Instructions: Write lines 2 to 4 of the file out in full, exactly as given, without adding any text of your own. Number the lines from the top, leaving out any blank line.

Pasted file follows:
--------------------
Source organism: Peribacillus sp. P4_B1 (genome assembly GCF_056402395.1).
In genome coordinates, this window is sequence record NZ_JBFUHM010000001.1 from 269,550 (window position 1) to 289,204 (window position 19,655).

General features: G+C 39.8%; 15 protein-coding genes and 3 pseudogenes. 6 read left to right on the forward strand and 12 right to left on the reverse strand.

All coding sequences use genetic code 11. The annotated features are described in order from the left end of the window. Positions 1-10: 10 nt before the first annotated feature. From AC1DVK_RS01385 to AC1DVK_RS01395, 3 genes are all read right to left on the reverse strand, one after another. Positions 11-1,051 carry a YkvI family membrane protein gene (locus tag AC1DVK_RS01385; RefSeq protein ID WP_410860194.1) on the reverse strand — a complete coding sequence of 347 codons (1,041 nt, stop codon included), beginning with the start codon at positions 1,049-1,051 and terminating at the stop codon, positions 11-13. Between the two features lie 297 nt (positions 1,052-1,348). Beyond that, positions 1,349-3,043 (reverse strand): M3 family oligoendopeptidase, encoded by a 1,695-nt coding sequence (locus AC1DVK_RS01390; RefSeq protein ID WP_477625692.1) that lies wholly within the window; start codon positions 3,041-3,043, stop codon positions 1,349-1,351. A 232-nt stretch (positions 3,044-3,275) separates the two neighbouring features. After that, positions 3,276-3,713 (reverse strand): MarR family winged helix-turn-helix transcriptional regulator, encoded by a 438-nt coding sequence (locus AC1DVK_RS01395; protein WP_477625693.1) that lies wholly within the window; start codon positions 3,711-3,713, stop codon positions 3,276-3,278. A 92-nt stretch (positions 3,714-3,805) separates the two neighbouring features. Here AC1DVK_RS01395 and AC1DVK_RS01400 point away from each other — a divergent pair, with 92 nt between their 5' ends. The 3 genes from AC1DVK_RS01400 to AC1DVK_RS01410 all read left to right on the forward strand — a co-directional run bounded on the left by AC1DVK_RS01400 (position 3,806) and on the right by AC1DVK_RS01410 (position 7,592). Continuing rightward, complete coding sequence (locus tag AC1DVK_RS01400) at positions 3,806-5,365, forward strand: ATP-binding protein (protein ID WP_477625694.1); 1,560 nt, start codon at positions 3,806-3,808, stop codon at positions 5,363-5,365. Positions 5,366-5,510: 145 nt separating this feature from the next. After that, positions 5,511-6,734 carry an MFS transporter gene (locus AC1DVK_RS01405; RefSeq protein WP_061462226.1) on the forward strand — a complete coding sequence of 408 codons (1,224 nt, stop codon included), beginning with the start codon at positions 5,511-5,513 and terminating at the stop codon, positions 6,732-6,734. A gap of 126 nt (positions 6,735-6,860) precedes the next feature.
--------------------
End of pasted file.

In genome coordinates, this window is sequence record NZ_JBFUHM010000001.1 from 269,550 (window position 1) to 289,204 (window position 19,655).

General features: G+C 39.8%; 15 protein-coding genes and 3 pseudogenes. 6 read left to right on the forward strand and 12 right to left on the reverse strand.

All coding sequences use genetic code 11. The annotated features are described in order from the left end of the window. Positions 1-10: 10 nt before the first annotated feature. From AC1DVK_RS01385 to AC1DVK_RS01395, 3 genes are all read right to left on the reverse strand, one after another. Positions 11-1,051 carry a YkvI family membrane protein gene (locus tag AC1DVK_RS01385; RefSeq protein ID WP_410860194.1) on the reverse strand — a complete coding sequence of 347 codons (1,041 nt, stop codon included), beginning with the start codon at positions 1,049-1,051 and terminating at the stop codon, positions 11-13. Between the two features lie 297 nt (positions 1,052-1,348). Beyond that, positions 1,349-3,043 (reverse strand): M3 family oligoendopeptidase, encoded by a 1,695-nt coding sequence (locus AC1DVK_RS01390; RefSeq protein ID WP_477625692.1) that lies wholly within the window; start codon positions 3,041-3,043, stop codon positions 1,349-1,351. A 232-nt stretch (positions 3,044-3,275) separates the two neighbouring features. After that, positions 3,276-3,713 (reverse strand): MarR family winged helix-turn-helix transcriptional regulator, encoded by a 438-nt coding sequence (locus AC1DVK_RS01395; protein WP_477625693.1) that lies wholly within the window; start codon positions 3,711-3,713, stop codon positions 3,276-3,278. A 92-nt stretch (positions 3,714-3,805) separates the two neighbouring features. Here AC1DVK_RS01395 and AC1DVK_RS01400 point away from each other — a divergent pair, with 92 nt between their 5' ends. The 3 genes from AC1DVK_RS01400 to AC1DVK_RS01410 all read left to right on the forward strand — a co-directional run bounded on the left by AC1DVK_RS01400 (position 3,806) and on the right by AC1DVK_RS01410 (position 7,592). Continuing rightward, complete coding sequence (locus tag AC1DVK_RS01400) at positions 3,806-5,365, forward strand: ATP-binding protein (protein ID WP_477625694.1); 1,560 nt, start codon at positions 3,806-3,808, stop codon at positions 5,363-5,365. Positions 5,366-5,510: 145 nt separating this feature from the next. After that, positions 5,511-6,734 carry an MFS transporter gene (locus AC1DVK_RS01405; RefSeq protein WP_061462226.1) on the forward strand — a complete coding sequence of 408 codons (1,224 nt, stop codon included), beginning with the start codon at positions 5,511-5,513 and terminating at the stop codon, positions 6,732-6,734. A gap of 126 nt (positions 6,735-6,860) precedes the next feature.